Wednesday, December 23, 2009

"Do, or do not...there is no 'try' "
- Yoda in Star Wars: The Empire Strikes Back

3:00 pm Wednesday 12.23.09 Now that we're all heading into "the most wonderful time of the year" according to Andy Williams, you need a heads-up on the incoming chunks of ice-covered coal headed to your stocking. Links below include the Christmas storm, a recap of the forecasts, and our Storm Grade Report.

Christmas Ice Storm  Summary | Analysis 
Our blizzard forecast ~ first call posted 6:00 AM Thu 12-17
Student analysis ~ second call posted 6:00 AM Fri 12-18 
How we predicted 24" ~ Crossroads students figured out final snowfall amounts by 3:30 PM Fri 12-18, the Stormcast Team verified it 10:00 PM Friday night and then, it happened.

What does 2010 have in stock? Good news and bad news! If you are a powderhound, make arrangements to be safely nestled at your favorite ski resort by New Years. If you are a teacher or student, be ready to roll quickly into instruction the week of 1/4 - the atmosphere has more "plans" for us. If you are an HSA planner in Maryland, we hypothesize conditions in mid-January will turn around and warm up - just in time to get state testing completed. After that? Let's just say the Empire Strikes Back - as in the empire of Old Man Winter. The January 20 to February 15 period might be a time that tries men's souls (and ladies too of course!)

Please take a moment to meet our Winter Stormcast Team and Climate Collaboration Teams in the report below. They deserve credit for the forecasts many followed so fervently on this site, well before before their work was featured in the Baltimore Sun on Saturday by Weather & Science Reporter Frank Roylance. For one last look at this historic moment, the image below is from NASA's Earth Observatory, showing extent of Mid-Atlantic snowcover following the storm:

Data assembled by PasadenaMatt, Public Safety Nowcaster
Sources: 12/22/09 Public Information Statements  by NWS offices:
Wakefield, VA | Sterling, VA | Mount Holly, NJ | State College, PA
NWS draft summary of December 2009 Storm, State College, PA

Since last Saturday (that's December 12) these fine young men devoted several hours per day of their own time, well into the evening, without any formal recognition or byline, to successfully forecast this storm. The discussion roundtables were lively but tiring, as we collectively corralled multiple maps and data sources into a succinct and clear message for the readership. With another significant pattern change looming around the New Year, it seemed timely to formally introduce the "faces behind the place." If these gentlemen scholars are any indication of what America's future holds, it is looking bright and promising indeed.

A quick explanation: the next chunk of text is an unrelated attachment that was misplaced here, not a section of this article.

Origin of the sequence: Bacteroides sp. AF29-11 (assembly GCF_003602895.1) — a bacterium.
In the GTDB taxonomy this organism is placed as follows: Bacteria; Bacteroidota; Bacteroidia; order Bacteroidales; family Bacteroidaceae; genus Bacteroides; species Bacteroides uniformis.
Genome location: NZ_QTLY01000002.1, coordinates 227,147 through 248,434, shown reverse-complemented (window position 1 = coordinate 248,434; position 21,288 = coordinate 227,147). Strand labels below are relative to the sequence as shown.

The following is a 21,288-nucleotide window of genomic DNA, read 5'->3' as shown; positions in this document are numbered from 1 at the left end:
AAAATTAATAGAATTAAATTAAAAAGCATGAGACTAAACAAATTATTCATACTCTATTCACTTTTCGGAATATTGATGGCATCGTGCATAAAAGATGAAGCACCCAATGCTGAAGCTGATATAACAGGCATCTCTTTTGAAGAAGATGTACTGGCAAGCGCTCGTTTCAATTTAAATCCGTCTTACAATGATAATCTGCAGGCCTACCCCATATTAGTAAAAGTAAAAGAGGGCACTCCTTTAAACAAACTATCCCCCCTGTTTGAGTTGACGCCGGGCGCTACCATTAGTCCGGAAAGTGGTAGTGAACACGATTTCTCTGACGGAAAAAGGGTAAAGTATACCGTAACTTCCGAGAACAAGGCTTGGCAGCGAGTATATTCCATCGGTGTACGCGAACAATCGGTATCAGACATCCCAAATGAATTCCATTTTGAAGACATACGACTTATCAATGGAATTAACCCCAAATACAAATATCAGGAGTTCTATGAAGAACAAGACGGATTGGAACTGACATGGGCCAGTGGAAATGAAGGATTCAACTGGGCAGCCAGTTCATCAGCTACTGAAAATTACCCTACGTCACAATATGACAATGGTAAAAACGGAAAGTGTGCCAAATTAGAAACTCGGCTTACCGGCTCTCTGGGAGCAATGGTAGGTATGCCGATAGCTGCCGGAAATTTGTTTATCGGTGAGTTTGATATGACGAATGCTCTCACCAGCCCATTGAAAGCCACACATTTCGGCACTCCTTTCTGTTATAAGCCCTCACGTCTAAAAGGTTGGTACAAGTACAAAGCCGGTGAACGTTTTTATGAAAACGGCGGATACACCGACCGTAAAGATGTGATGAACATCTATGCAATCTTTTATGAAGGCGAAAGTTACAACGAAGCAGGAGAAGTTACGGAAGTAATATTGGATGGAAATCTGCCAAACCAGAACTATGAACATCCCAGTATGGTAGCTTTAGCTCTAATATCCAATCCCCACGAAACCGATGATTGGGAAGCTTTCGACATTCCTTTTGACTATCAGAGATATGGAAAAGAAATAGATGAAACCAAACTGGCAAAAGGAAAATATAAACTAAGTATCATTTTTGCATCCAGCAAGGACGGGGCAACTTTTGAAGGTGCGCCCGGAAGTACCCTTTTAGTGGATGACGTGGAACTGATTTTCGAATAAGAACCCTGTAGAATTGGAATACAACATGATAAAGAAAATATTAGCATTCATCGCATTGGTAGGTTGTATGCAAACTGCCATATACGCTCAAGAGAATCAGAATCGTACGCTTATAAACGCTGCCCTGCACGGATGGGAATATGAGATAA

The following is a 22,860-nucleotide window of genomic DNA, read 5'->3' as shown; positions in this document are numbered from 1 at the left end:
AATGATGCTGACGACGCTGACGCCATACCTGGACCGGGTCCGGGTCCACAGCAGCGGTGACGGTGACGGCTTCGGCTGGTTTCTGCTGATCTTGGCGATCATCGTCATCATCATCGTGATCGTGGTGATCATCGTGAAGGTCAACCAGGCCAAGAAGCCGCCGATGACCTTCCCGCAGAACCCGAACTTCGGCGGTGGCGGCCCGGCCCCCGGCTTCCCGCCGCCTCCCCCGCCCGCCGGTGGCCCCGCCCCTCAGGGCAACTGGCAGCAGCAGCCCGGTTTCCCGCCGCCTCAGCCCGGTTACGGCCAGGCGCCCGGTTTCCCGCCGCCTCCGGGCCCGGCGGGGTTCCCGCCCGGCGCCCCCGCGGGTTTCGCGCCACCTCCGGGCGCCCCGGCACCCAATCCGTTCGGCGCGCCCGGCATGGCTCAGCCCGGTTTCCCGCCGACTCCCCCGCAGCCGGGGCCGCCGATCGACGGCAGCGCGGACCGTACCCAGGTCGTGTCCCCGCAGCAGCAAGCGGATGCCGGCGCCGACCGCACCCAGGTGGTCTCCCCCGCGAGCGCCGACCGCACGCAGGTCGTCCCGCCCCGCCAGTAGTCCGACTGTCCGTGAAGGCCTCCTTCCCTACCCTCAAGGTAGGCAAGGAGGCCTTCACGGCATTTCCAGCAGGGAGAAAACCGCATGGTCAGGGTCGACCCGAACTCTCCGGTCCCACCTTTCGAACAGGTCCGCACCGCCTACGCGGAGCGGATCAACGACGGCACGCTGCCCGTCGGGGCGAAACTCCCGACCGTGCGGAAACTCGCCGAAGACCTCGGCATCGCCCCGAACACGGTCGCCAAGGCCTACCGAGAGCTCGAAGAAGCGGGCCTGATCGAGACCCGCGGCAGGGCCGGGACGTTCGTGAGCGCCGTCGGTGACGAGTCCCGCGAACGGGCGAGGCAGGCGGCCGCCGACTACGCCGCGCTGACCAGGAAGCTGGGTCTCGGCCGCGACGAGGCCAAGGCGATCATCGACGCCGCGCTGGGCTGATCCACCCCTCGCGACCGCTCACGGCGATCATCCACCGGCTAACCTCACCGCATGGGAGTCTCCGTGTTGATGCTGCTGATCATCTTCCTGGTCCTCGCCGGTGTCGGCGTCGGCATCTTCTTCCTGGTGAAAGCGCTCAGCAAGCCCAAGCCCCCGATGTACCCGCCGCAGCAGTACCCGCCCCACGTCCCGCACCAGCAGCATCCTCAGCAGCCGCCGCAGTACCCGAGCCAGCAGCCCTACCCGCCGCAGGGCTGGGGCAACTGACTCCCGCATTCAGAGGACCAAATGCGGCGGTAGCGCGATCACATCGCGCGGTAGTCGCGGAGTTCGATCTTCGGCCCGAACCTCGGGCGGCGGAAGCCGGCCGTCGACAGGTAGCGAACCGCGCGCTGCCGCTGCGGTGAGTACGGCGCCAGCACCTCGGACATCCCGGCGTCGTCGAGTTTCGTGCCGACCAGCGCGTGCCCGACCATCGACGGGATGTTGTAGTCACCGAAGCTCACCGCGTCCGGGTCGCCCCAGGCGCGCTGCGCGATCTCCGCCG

Mr. B, a junior at Penn State University, is also a student meteorologist and shift manager at the PSU Campus Weather Service. He has been a frequent contributor to this site since the Winter of 2006-07, providing early insight into pattern changes, model analyses and valuable “nowcast” data. When Mr. B is not comparing the GFS, NAM and European models late at night, you can find him playing hockey or building igloos.

Winterman, a junior at North Carroll High School in Carroll County, MD has been a frequent contributor to the site since Winter 2007-08. An avid fan of big snow, he has been able to peg trends leading to development of major storms, and closely monitors local forecasts for any hint of a “bust.” Upon joining the Winter Stormcast Team, winterman quickly established our new Facebook page. When not checking the forecast or tracking a storm, you can find him out for a run (year-round, mind you) or playing # 2 singles for the North Carroll Panthers. Beyond that, he's considering a college program in Environmental Science or Meteorology.

PasadenaMatt, a Senior at Archbishop Spalding High School in Anne Arundel County, MD became a regular contributor in 2008. Always "spot on" with local observations, he has a keen eye for details that get lost in the multi-tasking of weather predictions. Following the storm, PasadenaMatt quickly setup our Photobucket page. When team analyses are in progress, he readily provides "nowcast" data and public safety reports. When not following a Winter Storm or Hurricane, PasadenaMatt is active with local Emergency Management agencies, hopes to pursue a career in that field.

Equally as deserving of recognition are our intrepid bands of climate data explorers. Polar-sized kudos go out to Ms. Gerst's 5th grade students at Baltimore County's Perry Hall Elementary for their diligent tracking of extensive climate data tracing back to early November. Ms. Abrahms' 9th grade students at Mount Saint Joseph's High deserve a hearty round of applause, as they were the first group to begin tracking atmospheric signals along with Mr. Foot's 9th grade students at the BCPS Crossroads Center. The robust and weekly research these three classes generated is why the Winter Stormcast team was confident in presenting what seemed to many a bold forecast at the time.

We saw the potential for a significant winter pattern as early as August 2009, and refined those ideas in October. On 10/19/09 the following projection was made: "A rapid onset of persistent and disruptive winter weather is expected by December 5. If this unstable pattern continues, as was observed in October-December of 2002, areas of the Mid-Atlantic region could experience widespread school closings for 2 or more days this December. This may equal or exceed the cold and snowy period observed in the Baltimore region from December 4-11, 2002."

Just think, we're only two days past the actual winter solstice! What a ride there will be going forward, and we hope you'll continue with us in this grand adventure known as "Winter 2009-2010."  As the Carpenters singing group would say, "We've only just begun."

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